I explored many subjects in this mysterious city; contrast (difference between light and dark), magic, definition of beauty, examination of sensuality, and loneliness. My palm reader from the French Quarter said I had two lifelines, so I think I’m starting my second life now.
I love contrast and New Orleans is a perfect example of this. A place of culture, great food, music, tradition, celebration, color, and joy. There is also amazing pain, pollution, poverty, addiction, sadness, inequality, and devastation. I could stay here a month…it’s so fascinating. I ran through the impoverished neighborhoods day one to see the other side and to escape the tourists. It’s so evident that we are not right as a society just by seeing the two sides of rich and poor. A problem since the beginning of time. Let’s envision a smaller delta between the haves and the have nots. I’m reading The More Beautiful World our Hearts Know is Possible by Charles Eisenstein and he is getting to this topic about changing our society and he’s coming to town! Info here.
Back up a minute! I drove out of Lefleurs Bluff State Park in Jackson MS, hit a bump and Baby Blue didn’t like it. Another axle problem, damn. Walked up to the gas station and asked if anyone knew a mechanic and three folks looked at each other and scratched their heads and said, “nope, everyone is at work”. OK, so if everyone is at work then they are not a mechanic in their shop. Hello? I was so frustrated, I rolled my eyes and one guy started looking for a tow truck and got me a number to call. Where am I? I’m in the deep south and maybe folks are not critical thinkers. A tow truck operator came. I’m getting used to them by now and I went with him to his shop carrying Baby Blue. They were super nice and I left the van with them. I had to get to New Orleans, so I rented a cute tiny fiat. Wow, how different it is to drive a little gas efficient tiny car that can go 80mph! And I could take a phone call and actually hear what they were saying!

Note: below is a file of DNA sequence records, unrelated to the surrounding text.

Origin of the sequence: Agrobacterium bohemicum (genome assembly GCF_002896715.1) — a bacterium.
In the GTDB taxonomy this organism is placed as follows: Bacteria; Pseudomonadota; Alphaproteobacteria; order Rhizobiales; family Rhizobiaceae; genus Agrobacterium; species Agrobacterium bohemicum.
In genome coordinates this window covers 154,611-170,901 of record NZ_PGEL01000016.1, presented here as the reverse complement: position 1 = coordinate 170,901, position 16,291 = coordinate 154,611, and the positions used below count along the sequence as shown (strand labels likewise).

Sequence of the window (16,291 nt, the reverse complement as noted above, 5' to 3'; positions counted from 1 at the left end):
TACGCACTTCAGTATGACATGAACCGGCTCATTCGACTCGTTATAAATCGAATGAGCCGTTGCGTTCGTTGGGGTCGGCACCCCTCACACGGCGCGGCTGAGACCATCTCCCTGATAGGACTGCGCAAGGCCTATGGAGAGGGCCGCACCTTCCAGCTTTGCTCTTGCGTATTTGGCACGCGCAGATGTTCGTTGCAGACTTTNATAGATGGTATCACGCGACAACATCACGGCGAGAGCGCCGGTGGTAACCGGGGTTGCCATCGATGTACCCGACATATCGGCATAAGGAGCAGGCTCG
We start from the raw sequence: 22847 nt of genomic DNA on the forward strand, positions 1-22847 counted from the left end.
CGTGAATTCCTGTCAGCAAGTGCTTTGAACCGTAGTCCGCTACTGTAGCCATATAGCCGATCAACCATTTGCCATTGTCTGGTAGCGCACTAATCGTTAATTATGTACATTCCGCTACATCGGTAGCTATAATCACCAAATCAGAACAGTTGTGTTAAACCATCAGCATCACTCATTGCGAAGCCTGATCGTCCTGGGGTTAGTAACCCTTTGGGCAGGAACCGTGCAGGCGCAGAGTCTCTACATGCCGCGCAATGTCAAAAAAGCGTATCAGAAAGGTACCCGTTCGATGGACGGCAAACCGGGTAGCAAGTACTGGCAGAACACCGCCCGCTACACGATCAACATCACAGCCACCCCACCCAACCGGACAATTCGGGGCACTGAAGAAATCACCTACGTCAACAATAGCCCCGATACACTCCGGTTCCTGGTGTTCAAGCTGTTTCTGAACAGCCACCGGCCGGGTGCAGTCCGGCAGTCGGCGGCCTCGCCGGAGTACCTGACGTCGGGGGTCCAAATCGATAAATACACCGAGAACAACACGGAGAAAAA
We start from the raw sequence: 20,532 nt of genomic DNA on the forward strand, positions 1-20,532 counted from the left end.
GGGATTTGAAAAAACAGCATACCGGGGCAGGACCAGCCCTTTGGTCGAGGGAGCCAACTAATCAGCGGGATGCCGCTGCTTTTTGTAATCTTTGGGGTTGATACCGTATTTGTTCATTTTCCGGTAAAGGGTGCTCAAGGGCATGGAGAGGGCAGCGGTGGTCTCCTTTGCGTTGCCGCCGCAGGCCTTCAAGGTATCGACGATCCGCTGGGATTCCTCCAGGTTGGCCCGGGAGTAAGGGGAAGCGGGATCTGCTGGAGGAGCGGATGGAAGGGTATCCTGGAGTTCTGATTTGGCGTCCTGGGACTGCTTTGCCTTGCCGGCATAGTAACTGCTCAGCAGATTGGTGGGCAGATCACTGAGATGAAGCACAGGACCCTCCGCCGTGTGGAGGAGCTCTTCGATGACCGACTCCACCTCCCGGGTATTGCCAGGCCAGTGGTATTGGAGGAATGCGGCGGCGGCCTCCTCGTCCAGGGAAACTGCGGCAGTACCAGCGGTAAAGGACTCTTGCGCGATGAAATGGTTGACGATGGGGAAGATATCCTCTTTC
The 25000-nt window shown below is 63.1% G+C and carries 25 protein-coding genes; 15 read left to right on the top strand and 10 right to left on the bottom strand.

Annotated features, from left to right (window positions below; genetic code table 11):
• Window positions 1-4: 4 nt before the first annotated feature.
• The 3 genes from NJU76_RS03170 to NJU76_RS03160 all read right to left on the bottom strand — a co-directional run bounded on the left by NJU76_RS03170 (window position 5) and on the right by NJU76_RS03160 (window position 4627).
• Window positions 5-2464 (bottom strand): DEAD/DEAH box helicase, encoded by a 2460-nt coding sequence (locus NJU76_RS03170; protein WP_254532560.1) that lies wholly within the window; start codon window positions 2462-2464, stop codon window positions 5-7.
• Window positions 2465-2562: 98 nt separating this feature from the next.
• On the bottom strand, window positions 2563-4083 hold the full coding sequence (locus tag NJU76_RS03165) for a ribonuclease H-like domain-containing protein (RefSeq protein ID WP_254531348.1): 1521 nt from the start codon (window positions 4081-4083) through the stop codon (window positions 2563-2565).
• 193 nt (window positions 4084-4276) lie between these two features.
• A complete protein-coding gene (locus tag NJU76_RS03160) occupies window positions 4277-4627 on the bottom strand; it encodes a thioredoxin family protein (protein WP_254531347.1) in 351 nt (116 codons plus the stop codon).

I got to New Orleans and thankfully Jay Pierce is my secret agent on what to do and he sends me a list of places to go. One is his old mentor that has a restaurant called Lucky Rooster. I asked for the Chef and mentioned Jay. I had the red carpet rolled out…very fun and great food and drink.
I call the mechanics back the next day in Jackson Mississippi and the dude cannot find the part and it’s been two days. What? I googled with my phone and find the part in 1 minute. He says, I don’t have an account with them, so can’t order it. OMG. Really? I order it myself and dropship it to the ridiculous mechanic in Jackson. I am beside myself with the incompetency. Over dinner with Jen and Max (more on them later), they discuss a poverty economy with me. In low-income communities, people trade services amongst themselves. (of course!) They would never pay money for something like auto repair or even health, the neighbors all take care of themselves. The nurse will look after the sick in her off hours. My question of ‘where is a mechanic’ does not work unless I live in the neighborhood.
My lessons are about homesickness and loneliness this week. I’ve not been alone or lonely for as long as I can remember…constantly busy or surrounded by tons of people. I have so many friends/family that are lonely and in need of connection. I’ve never understood it and when they mention it, I just blaze past them saying, I’m busy….gotta go. I have compassion for them today. A revelation. Some cute advice from folks is, go to the puppy shelter, volunteer at a homeless shelter, go to a diner and talk to the waiters. Of course, I have lots of connection with friends and family, but this is really eye opening for me and I’m being a baby.
Our society and the media has done a number on women and also men about beauty. I had a photo shoot with Jen and Max of breathless boudoir. I wanted to document this time in my life because it is pretty spectacular. Their mission is to empower women through sensual portraiture. We did shots in the French quarter and also at the hotel. They are an amazing couple and I felt a kinship with them. They are a liberal couple that feels a little trapped in the conservative politics of Louisiana and they want to expand their business and also land where they think they can raise kids in a good school system. Big order! We had an unbelievable day and ended up at dinner going deep. A highlight for me!